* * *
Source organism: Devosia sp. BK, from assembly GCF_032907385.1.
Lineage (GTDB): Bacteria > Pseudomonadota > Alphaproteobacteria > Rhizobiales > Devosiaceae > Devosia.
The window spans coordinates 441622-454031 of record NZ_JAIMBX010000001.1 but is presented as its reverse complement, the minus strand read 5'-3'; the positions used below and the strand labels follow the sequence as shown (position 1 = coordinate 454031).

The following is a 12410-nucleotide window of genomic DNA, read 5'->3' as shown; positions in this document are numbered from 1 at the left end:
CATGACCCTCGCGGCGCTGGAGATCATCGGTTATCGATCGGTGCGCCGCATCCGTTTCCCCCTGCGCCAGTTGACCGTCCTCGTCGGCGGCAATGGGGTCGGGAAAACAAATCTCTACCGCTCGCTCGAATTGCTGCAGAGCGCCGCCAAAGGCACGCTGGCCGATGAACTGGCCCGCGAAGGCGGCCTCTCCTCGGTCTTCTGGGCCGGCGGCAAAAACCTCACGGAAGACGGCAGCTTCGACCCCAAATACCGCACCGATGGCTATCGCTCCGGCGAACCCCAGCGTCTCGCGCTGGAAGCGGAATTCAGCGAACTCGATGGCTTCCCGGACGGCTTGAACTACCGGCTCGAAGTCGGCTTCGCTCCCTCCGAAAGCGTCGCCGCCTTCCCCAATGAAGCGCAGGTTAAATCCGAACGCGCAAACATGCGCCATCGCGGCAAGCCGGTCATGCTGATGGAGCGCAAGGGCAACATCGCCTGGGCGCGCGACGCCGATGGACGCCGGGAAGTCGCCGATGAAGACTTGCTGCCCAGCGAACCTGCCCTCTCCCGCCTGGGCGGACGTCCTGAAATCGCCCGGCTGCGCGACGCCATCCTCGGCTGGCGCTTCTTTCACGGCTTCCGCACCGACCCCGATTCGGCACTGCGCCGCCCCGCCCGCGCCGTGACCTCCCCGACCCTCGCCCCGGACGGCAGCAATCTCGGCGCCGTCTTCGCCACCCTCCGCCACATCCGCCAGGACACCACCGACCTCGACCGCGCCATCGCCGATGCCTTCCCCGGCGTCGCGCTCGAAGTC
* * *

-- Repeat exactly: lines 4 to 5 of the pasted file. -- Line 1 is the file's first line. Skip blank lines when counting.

The following is a 12410-nucleotide window of genomic DNA, read 5'->3' as shown; positions in this document are numbered from 1 at the left end:
CATGACCCTCGCGGCGCTGGAGATCATCGGTTATCGATCGGTGCGCCGCATCCGTTTCCCCCTGCGCCAGTTGACCGTCCTCGTCGGCGGCAATGGGGTCGGGAAAACAAATCTCTACCGCTCGCTCGAATTGCTGCAGAGCGCCGCCAAAGGCACGCTGGCCGATGAACTGGCCCGCGAAGGCGGCCTCTCCTCGGTCTTCTGGGCCGGCGGCAAAAACCTCACGGAAGACGGCAGCTTCGACCCCAAATACCGCACCGATGGCTATCGCTCCGGCGAACCCCAGCGTCTCGCGCTGGAAGCGGAATTCAGCGAACTCGATGGCTTCCCGGACGGCTTGAACTACCGGCTCGAAGTCGGCTTCGCTCCCTCCGAAAGCGTCGCCGCCTTCCCCAATGAAGCGCAGGTTAAATCCGAACGCGCAAACATGCGCCATCGCGGCAAGCCGGTCATGCTGATGGAGCGCAAGGGCAACATCGCCTGGGCGCGCGACGCCGATGGACGCCGGGAAGTCGCCGATGAAGACTTGCTGCCCAGCGAACCTGCCCTCTCCCGCCTGGGCGGACGTCCTGAAATCGCCCGGCTGCGCGACGCCATCCTCGGCTGGCGCTTCTTTCACGGCTTCCGCACCGACCCCGATTCGGCACTGCGCCGCCCCGCCCGCGCCGTGACCTCCCCGACCCTCGCCCCGGACGGCAGCAATCTCGGCGCCGTCTTCGCCACCCTCCGCCACATCCGCCAGGACACCACCGACCTCGACCGCGCCATCGCCGATGCCTTCCCCGGCGTCGCGCTCGAAGTC